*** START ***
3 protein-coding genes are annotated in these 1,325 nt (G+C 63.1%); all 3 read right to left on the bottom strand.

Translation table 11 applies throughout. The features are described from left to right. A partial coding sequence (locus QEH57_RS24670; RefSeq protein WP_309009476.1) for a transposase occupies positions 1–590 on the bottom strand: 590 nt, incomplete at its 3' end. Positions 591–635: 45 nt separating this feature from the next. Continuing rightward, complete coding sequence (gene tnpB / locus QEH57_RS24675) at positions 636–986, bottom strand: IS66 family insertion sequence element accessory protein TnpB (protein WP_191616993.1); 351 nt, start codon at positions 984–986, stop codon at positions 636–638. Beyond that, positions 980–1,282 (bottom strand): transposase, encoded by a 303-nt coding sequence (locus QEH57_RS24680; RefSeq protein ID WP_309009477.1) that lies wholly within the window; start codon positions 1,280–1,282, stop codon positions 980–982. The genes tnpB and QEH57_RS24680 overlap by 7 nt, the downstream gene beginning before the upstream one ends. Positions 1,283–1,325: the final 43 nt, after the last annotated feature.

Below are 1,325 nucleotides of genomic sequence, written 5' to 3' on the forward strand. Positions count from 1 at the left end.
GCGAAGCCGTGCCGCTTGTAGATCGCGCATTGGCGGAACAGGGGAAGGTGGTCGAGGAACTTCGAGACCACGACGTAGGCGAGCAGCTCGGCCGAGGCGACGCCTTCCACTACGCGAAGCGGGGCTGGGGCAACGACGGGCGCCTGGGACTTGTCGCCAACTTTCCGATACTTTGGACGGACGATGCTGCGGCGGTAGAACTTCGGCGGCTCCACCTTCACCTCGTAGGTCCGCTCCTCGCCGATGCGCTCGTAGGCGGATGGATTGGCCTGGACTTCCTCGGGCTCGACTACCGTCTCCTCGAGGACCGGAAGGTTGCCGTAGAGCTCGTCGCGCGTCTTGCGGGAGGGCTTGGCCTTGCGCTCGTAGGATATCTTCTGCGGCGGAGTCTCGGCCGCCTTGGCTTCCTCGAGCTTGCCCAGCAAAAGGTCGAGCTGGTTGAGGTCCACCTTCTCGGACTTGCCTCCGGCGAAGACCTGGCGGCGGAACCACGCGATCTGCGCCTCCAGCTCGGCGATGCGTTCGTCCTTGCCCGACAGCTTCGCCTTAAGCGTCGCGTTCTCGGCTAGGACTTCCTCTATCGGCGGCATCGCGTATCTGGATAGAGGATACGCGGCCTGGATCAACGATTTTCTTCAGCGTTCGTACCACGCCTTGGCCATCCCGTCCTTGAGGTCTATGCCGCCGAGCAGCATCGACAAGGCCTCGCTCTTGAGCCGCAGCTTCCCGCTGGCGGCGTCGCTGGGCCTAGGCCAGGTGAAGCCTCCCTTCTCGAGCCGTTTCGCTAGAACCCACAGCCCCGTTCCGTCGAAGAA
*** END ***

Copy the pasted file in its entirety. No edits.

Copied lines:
3 protein-coding genes are annotated in these 1,325 nt (G+C 63.1%); all 3 read right to left on the bottom strand.

Translation table 11 applies throughout. The features are described from left to right. A partial coding sequence (locus QEH57_RS24670; RefSeq protein WP_309009476.1) for a transposase occupies positions 1–590 on the bottom strand: 590 nt, incomplete at its 3' end. Positions 591–635: 45 nt separating this feature from the next. Continuing rightward, complete coding sequence (gene tnpB / locus QEH57_RS24675) at positions 636–986, bottom strand: IS66 family insertion sequence element accessory protein TnpB (protein WP_191616993.1); 351 nt, start codon at positions 984–986, stop codon at positions 636–638. Beyond that, positions 980–1,282 (bottom strand): transposase, encoded by a 303-nt coding sequence (locus QEH57_RS24680; RefSeq protein ID WP_309009477.1) that lies wholly within the window; start codon positions 1,280–1,282, stop codon positions 980–982. The genes tnpB and QEH57_RS24680 overlap by 7 nt, the downstream gene beginning before the upstream one ends. Positions 1,283–1,325: the final 43 nt, after the last annotated feature.

Below are 1,325 nucleotides of genomic sequence, written 5' to 3' on the forward strand. Positions count from 1 at the left end.
GCGAAGCCGTGCCGCTTGTAGATCGCGCATTGGCGGAACAGGGGAAGGTGGTCGAGGAACTTCGAGACCACGACGTAGGCGAGCAGCTCGGCCGAGGCGACGCCTTCCACTACGCGAAGCGGGGCTGGGGCAACGACGGGCGCCTGGGACTTGTCGCCAACTTTCCGATACTTTGGACGGACGATGCTGCGGCGGTAGAACTTCGGCGGCTCCACCTTCACCTCGTAGGTCCGCTCCTCGCCGATGCGCTCGTAGGCGGATGGATTGGCCTGGACTTCCTCGGGCTCGACTACCGTCTCCTCGAGGACCGGAAGGTTGCCGTAGAGCTCGTCGCGCGTCTTGCGGGAGGGCTTGGCCTTGCGCTCGTAGGATATCTTCTGCGGCGGAGTCTCGGCCGCCTTGGCTTCCTCGAGCTTGCCCAGCAAAAGGTCGAGCTGGTTGAGGTCCACCTTCTCGGACTTGCCTCCGGCGAAGACCTGGCGGCGGAACCACGCGATCTGCGCCTCCAGCTCGGCGATGCGTTCGTCCTTGCCCGACAGCTTCGCCTTAAGCGTCGCGTTCTCGGCTAGGACTTCCTCTATCGGCGGCATCGCGTATCTGGATAGAGGATACGCGGCCTGGATCAACGATTTTCTTCAGCGTTCGTACCACGCCTTGGCCATCCCGTCCTTGAGGTCTATGCCGCCGAGCAGCATCGACAAGGCCTCGCTCTTGAGCCGCAGCTTCCCGCTGGCGGCGTCGCTGGGCCTAGGCCAGGTGAAGCCTCCCTTCTCGAGCCGTTTCGCTAGAACCCACAGCCCCGTTCCGTCGAAGAA